The world community plunged into a euphoric state of celebration in 2008 when Senator Barack Obama was elected President of the United States. People of all races and ethnic backgrounds were overjoyed at the election results, and were convinced that our nation was now finally moving in the right direction.
Now the 2012 elections are upon us, and it seems that many of these same Americans who were elated over the historic election of 2008 are now deeply disappointed, believing that they made the wrong choice when they voted, and vowing not to make the same mistake in 2012.
Issues stemming from the economy and health care to the handling of the wars in Afghanistan, Iraq - and now Libya, people are starting to feel that they have been “duped” into believing that President Obama represented true change for our nation, ridding us of the customs and practices of past administrations that have not only kept us divided, but that have also hindered our ability to lead the rest of the free world in the establishment of a global democracy.
The dissatisfaction that is being expressed in regards to the job that President Obama is doing is nothing new. As Americans (and as human beings), it seems that we are never satisfied with anything. We continually strive to reach new heights, break records, and do better than the individuals and groups that came before us.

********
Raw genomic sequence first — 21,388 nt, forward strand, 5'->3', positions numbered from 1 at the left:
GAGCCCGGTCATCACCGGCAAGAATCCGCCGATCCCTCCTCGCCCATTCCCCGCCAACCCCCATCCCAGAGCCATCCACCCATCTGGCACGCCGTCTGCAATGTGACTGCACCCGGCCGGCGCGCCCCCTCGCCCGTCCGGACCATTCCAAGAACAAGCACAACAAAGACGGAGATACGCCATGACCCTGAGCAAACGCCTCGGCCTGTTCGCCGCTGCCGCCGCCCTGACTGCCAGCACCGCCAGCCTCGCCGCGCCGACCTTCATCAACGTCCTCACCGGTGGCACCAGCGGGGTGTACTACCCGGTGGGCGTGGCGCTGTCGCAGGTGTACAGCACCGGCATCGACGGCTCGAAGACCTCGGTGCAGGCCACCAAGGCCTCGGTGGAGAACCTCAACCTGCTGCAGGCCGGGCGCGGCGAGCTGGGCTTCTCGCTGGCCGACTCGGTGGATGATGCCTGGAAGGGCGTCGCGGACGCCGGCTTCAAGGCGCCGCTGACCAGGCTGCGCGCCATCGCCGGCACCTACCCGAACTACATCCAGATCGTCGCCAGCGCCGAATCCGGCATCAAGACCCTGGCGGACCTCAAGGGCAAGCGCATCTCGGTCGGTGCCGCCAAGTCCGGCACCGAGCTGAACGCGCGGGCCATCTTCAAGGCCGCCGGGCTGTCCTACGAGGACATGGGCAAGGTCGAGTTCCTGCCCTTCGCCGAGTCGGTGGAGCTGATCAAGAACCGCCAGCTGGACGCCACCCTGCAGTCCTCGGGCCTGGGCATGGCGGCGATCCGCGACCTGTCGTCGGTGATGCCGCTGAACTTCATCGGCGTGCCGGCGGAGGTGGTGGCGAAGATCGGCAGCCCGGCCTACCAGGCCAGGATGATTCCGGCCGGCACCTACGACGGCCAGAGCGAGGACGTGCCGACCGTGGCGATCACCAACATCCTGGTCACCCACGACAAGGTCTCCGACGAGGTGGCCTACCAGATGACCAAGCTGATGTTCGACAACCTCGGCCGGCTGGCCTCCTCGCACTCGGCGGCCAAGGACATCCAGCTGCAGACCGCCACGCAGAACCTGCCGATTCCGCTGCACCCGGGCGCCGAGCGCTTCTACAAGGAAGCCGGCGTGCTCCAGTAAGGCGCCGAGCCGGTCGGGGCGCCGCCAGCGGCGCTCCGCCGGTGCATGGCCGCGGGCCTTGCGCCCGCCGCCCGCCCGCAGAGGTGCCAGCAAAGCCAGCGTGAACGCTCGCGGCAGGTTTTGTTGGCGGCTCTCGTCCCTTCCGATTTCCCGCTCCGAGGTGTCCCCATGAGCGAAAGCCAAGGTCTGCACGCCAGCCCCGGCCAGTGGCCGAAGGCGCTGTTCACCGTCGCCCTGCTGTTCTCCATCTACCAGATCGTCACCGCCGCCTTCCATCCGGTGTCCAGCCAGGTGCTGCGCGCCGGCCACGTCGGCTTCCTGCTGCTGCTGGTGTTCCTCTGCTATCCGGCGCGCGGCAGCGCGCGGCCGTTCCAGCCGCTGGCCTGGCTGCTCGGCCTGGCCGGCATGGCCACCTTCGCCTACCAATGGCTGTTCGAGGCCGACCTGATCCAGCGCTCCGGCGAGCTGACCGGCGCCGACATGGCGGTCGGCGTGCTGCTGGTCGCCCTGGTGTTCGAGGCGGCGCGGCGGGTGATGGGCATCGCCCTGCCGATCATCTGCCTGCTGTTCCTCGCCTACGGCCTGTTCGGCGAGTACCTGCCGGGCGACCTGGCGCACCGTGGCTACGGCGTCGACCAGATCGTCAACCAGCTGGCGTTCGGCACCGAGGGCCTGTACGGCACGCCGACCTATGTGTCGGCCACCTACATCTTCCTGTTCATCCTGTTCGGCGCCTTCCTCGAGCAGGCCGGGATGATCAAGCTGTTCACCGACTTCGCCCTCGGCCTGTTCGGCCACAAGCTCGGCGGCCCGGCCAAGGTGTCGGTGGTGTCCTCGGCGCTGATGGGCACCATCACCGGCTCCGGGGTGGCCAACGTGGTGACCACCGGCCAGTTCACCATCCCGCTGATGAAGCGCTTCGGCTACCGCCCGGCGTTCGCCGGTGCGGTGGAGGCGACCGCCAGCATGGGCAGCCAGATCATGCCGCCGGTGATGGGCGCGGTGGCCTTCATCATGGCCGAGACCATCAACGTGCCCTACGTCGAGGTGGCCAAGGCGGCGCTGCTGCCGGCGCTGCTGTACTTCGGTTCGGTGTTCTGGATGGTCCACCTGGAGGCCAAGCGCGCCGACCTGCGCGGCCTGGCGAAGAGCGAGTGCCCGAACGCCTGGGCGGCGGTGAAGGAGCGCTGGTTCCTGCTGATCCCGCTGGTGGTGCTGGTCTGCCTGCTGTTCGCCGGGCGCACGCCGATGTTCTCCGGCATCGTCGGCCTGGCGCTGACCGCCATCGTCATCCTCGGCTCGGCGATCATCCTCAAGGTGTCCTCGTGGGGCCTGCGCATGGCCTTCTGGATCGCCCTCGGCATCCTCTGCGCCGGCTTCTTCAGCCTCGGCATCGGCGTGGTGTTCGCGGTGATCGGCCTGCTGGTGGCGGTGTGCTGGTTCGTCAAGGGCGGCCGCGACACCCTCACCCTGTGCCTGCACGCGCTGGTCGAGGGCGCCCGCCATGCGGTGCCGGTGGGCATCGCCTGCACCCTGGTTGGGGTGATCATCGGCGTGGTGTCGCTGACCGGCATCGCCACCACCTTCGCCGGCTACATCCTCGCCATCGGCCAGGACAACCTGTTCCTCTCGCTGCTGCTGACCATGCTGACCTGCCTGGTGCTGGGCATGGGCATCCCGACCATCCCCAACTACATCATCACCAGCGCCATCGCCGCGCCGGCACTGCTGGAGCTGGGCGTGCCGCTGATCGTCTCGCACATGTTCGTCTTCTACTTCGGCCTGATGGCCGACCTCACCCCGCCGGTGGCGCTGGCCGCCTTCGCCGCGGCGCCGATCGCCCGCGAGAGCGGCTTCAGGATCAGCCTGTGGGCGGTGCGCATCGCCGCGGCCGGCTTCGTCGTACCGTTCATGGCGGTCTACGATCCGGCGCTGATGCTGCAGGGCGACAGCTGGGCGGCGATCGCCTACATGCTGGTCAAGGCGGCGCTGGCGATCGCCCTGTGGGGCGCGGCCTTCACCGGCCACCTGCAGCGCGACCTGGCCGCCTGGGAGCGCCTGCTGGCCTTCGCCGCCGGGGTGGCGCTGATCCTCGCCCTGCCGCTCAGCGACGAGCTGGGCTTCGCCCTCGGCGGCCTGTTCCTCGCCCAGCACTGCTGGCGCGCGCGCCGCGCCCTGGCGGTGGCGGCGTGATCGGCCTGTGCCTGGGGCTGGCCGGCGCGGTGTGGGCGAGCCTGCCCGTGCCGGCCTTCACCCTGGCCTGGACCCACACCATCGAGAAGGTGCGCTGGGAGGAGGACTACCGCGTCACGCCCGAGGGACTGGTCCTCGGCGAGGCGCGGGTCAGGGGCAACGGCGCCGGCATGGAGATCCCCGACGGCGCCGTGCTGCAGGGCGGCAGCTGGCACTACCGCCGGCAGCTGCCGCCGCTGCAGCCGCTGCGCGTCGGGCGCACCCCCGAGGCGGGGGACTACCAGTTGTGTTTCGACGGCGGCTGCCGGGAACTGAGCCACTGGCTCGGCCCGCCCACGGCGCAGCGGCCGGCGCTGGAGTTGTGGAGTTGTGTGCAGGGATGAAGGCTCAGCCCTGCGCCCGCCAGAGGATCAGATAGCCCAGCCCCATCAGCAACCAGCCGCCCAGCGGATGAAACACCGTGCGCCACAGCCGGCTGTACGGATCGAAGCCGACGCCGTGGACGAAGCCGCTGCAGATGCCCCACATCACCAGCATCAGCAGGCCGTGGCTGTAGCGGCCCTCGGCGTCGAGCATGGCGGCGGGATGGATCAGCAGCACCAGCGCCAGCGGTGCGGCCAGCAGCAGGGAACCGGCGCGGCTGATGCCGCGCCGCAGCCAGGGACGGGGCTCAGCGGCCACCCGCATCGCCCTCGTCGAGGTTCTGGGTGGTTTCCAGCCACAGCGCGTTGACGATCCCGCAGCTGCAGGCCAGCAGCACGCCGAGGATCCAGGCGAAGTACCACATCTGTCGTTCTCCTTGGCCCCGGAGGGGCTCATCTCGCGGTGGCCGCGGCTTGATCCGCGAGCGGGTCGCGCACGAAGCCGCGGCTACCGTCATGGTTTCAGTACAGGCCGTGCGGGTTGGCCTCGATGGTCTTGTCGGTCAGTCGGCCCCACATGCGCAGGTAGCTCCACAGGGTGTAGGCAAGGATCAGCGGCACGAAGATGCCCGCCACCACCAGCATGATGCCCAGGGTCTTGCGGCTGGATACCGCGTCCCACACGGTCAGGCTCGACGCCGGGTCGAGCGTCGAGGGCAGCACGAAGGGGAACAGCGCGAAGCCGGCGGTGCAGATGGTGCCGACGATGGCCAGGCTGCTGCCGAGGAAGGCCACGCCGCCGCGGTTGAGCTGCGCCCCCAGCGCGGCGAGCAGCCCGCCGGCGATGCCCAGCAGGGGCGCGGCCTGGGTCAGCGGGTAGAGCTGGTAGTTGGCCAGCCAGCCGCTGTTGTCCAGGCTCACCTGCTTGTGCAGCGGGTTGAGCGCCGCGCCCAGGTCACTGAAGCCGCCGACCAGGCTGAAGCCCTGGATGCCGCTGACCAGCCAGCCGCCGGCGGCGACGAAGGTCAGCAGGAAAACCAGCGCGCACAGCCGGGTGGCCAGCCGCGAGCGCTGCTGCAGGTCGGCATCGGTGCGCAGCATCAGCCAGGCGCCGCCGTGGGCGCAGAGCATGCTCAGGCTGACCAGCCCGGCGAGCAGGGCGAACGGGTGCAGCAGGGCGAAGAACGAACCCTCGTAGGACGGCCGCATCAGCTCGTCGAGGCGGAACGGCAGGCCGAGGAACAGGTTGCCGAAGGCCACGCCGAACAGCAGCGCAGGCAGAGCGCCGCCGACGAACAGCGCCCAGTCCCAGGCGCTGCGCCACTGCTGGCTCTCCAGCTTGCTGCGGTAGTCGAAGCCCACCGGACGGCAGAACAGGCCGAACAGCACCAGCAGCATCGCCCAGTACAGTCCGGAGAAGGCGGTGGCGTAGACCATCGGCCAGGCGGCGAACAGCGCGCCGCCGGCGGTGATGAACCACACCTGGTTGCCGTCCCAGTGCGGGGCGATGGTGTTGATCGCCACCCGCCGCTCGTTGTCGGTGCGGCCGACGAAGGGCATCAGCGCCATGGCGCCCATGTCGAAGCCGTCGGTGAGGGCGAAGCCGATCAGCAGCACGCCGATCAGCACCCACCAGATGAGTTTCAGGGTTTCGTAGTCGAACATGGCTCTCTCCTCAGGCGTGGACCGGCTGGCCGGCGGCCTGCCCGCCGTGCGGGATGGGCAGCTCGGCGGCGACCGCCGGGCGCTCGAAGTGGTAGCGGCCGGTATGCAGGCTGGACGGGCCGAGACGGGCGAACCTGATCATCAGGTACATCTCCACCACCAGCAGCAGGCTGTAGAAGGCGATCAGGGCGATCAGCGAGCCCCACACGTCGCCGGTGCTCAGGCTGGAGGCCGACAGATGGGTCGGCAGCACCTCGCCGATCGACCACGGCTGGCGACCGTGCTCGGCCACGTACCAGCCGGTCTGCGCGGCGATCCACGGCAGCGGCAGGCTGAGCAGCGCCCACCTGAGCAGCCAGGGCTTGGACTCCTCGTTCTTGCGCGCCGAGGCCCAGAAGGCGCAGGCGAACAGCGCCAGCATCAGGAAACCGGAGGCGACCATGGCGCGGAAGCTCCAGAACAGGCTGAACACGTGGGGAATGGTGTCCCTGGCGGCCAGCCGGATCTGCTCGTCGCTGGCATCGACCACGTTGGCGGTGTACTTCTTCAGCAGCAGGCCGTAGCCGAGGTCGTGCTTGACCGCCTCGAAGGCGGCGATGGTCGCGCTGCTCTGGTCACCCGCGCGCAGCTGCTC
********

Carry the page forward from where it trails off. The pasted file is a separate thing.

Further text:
We construct homes and office buildings – but the next one has to be bigger or taller. We build planes, trains and automobiles – but the next one has to be bigger or faster. We have athletic teams and coaches that work tirelessly to win national or world championships – but their victories are short lived as we chant “repeat” and begin making plans for next season almost immediately after the contest.
When it comes to presidents, Ronald Regan was considered one of the greatest leaders of our time. However, after we make a close, detailed examination of his time in office, we discover that we were not completely satisfied with the job he did.
The problems and issues faced by us today as Americans go all the way back to the founding of our nation. If we are not satisfied with the job that President Obama has done, it is because we are not satisfied with ourselves as Americans.
President Obama can only be as good as we are, and if we as Americans have yet to find the remedies to resolve age-old issues that stem all the way back to the founding of our nation, then it is not President Obama we need to look at – we need to look at ourselves.
What we need to understand is that until we as Americans make the commitment to genuinely reduce and eliminate our deep divisions all political, ethical and racial lines, and work together to solve our common problems, we will never be satisfied with not only our current president; we will never be satisfied with any president.
The challenges we face today in our nation are bigger than President Obama – and from the looks of things in our present-day world, the challenges we face may be bigger than us.